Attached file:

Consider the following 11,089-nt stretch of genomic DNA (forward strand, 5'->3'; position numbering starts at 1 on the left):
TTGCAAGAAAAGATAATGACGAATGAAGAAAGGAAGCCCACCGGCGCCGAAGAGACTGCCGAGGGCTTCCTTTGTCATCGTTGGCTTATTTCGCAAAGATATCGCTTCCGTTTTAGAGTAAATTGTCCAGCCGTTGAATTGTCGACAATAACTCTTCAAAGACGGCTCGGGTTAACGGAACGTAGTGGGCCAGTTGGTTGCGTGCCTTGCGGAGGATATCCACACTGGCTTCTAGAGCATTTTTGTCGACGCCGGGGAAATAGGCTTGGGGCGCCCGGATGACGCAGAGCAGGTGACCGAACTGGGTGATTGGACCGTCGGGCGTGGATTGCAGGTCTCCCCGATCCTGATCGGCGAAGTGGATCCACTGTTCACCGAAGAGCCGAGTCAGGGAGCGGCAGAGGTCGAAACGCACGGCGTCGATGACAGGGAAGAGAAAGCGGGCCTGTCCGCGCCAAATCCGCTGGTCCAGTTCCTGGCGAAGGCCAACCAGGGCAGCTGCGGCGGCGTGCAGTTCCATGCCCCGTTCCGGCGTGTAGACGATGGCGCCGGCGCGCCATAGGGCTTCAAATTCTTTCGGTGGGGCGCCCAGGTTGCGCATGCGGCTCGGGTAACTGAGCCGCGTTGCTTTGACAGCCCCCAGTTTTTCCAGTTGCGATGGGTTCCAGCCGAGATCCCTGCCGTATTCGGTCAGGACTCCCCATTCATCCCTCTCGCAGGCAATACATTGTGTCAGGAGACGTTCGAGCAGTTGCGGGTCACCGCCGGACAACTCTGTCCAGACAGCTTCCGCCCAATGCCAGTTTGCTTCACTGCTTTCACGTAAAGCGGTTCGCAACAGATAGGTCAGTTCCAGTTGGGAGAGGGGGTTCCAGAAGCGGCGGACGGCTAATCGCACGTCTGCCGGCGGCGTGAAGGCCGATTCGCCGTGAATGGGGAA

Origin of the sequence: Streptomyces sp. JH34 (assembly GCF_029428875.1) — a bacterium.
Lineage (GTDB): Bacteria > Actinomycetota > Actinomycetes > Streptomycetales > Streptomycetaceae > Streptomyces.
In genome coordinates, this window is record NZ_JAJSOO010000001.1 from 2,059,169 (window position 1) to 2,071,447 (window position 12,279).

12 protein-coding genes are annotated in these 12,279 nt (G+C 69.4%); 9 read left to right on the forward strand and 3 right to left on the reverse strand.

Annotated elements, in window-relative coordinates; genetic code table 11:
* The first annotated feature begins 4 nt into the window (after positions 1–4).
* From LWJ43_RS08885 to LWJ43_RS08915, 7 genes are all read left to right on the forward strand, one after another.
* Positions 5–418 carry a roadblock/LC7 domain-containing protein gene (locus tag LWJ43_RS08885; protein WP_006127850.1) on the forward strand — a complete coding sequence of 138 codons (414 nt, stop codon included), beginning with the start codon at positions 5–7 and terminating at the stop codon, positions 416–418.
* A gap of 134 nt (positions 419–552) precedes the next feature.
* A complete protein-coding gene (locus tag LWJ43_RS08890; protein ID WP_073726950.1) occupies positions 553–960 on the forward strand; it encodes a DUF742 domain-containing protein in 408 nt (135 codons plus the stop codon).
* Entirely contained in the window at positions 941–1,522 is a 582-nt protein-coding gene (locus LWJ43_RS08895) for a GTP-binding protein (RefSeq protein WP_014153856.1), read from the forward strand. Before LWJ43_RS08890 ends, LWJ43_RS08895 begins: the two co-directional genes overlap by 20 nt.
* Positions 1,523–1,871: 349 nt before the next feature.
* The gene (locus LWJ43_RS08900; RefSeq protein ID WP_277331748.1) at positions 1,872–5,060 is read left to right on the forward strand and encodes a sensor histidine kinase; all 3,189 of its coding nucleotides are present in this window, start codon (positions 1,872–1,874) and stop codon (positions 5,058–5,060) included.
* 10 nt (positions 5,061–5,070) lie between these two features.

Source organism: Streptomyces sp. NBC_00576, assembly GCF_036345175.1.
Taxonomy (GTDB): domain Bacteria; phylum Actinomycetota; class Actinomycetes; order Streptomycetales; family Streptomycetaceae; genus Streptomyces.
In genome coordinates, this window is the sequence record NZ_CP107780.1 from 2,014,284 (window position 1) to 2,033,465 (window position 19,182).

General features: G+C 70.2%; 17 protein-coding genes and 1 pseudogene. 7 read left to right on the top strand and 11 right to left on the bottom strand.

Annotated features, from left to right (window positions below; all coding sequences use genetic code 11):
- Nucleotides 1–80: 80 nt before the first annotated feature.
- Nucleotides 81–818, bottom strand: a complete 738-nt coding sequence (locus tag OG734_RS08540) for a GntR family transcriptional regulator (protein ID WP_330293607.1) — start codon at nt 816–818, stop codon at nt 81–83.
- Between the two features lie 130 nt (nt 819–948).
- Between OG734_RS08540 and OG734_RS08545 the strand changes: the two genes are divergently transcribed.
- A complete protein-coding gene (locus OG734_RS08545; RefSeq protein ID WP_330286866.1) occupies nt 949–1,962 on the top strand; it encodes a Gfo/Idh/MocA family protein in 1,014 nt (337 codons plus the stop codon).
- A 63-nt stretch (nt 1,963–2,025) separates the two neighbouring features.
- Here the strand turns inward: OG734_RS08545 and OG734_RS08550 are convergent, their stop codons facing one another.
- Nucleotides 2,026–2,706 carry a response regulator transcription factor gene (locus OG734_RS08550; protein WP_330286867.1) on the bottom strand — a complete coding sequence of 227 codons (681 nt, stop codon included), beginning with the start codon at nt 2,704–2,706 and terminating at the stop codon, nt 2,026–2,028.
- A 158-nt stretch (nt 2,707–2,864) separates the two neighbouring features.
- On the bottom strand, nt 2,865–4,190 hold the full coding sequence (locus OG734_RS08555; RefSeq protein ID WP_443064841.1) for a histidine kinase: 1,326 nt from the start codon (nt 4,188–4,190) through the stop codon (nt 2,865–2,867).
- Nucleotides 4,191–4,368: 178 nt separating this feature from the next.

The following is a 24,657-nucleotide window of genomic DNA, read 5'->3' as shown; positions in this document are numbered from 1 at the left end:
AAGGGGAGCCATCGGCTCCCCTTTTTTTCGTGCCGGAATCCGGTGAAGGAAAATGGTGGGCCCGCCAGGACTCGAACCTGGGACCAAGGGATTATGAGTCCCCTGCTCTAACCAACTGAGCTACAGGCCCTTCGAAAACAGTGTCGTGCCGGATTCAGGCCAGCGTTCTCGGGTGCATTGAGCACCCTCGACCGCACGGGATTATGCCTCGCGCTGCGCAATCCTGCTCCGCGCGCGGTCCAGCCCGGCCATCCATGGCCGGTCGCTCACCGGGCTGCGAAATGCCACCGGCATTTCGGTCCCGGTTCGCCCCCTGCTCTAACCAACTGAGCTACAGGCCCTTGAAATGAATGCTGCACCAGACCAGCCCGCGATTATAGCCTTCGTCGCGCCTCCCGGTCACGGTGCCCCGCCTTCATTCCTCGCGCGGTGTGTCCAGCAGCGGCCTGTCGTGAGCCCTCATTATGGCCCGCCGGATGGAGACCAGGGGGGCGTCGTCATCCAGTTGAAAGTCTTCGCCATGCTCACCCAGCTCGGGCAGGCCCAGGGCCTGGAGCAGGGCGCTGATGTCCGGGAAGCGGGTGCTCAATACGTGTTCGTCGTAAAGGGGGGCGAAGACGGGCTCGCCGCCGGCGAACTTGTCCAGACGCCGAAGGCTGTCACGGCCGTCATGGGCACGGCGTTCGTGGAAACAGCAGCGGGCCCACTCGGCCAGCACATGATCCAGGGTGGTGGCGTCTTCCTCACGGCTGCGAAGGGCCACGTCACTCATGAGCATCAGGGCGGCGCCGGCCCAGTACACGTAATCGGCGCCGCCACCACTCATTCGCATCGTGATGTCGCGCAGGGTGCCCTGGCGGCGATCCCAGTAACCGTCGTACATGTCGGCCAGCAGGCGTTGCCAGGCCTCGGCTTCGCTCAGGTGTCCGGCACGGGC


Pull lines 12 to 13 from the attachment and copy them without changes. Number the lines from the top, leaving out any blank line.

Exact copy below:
* A complete protein-coding gene (locus tag LWJ43_RS08890; protein ID WP_073726950.1) occupies positions 553–960 on the forward strand; it encodes a DUF742 domain-containing protein in 408 nt (135 codons plus the stop codon).
* Entirely contained in the window at positions 941–1,522 is a 582-nt protein-coding gene (locus LWJ43_RS08895) for a GTP-binding protein (RefSeq protein WP_014153856.1), read from the forward strand. Before LWJ43_RS08890 ends, LWJ43_RS08895 begins: the two co-directional genes overlap by 20 nt.